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On-Skin, Wearable Bioelectronic Device Could Aid Early Detection of COVID-19

By HospiMedica International staff writers
Posted on 25 Feb 2021
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Image: On-Skin, Wearable Bioelectronic Device Could Aid Early Detection of COVID-19 (Photo courtesy of University of Missouri)
Image: On-Skin, Wearable Bioelectronic Device Could Aid Early Detection of COVID-19 (Photo courtesy of University of Missouri)
A wearable, bioelectronic device could wirelessly transmit a person’s vital signs - potentially providing critical information for early detection of health issues such as COVID-19 or heart disease - to a healthcare provider, eliminating the need for an in-person visit while also saving lives.

University of Missouri (Columbia, MO, USA) engineers are advancing the commercial market for wearable bioelectronics by developing a large-scale manufacturing plan for a customizable device capable of simultaneously tracking multiple vital signs such as blood pressure, heart activity and skin hydration. The project has received a USD 500,000 grant from the National Science Foundation to plan for large-scale manufacturing of an on-skin, wearable bioelectronic device. The grant builds on some of the engineers’ previous work demonstrating a proof of concept of a small patch that works as a breathable and waterproof on-skin electronic device with passive cooling capabilities. Now, the team is working to increase production of that concept device for large-scale distribution.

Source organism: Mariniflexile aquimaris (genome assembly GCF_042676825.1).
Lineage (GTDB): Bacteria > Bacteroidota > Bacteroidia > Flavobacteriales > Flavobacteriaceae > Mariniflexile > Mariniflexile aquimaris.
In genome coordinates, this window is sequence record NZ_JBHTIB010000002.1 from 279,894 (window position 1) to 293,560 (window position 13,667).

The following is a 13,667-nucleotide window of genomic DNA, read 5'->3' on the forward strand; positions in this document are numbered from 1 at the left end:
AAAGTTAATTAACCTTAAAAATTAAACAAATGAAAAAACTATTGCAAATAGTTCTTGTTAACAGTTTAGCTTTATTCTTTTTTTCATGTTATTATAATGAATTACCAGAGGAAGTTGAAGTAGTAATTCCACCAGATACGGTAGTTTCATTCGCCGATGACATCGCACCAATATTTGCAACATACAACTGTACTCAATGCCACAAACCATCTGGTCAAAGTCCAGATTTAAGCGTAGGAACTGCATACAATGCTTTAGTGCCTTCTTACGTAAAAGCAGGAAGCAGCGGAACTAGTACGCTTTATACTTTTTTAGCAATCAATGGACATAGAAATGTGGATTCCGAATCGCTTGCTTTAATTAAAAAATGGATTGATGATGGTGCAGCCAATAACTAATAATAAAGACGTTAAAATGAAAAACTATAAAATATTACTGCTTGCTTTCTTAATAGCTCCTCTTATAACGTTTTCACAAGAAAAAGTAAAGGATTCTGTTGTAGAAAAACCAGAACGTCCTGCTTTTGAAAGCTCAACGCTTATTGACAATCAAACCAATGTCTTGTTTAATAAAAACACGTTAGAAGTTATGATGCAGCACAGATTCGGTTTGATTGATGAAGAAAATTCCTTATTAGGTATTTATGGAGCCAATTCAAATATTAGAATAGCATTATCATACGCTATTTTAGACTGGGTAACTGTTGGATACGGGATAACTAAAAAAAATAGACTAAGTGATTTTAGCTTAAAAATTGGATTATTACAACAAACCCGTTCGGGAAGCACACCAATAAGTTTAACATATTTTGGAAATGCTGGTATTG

Existing wearable devices usually consist of bioelectronics supported by a flexible, solid material - typically plastic or silicone - called a substrate. The engineers aim to optimize the material to be soft, breathable, comfortable, lightweight and waterproof. Also, in order to mass produce the bioelectronic sensors, the team is researching how to print them directly onto the supportive material using a method called mask-free inkjet printing.

“While the biosensors for these devices have already been developed, we now want to combine them to mass produce a porous patch with multiple bioelectronic components,” said Zheng Yan, an assistant professor in the College of Engineering. “The components can also be customized to fit the individual health needs of the user.”

“In the future, if we want to be able to widely implement the use of wearable biomedical devices, due to the size of production it should have a low manufacturing cost,” added Yan. “Therefore, using this grant we want to determine how to achieve continuous, scalable fabrication of such devices in an effort to keep our production costs as low as possible and transfer those cost savings to the consumer.”


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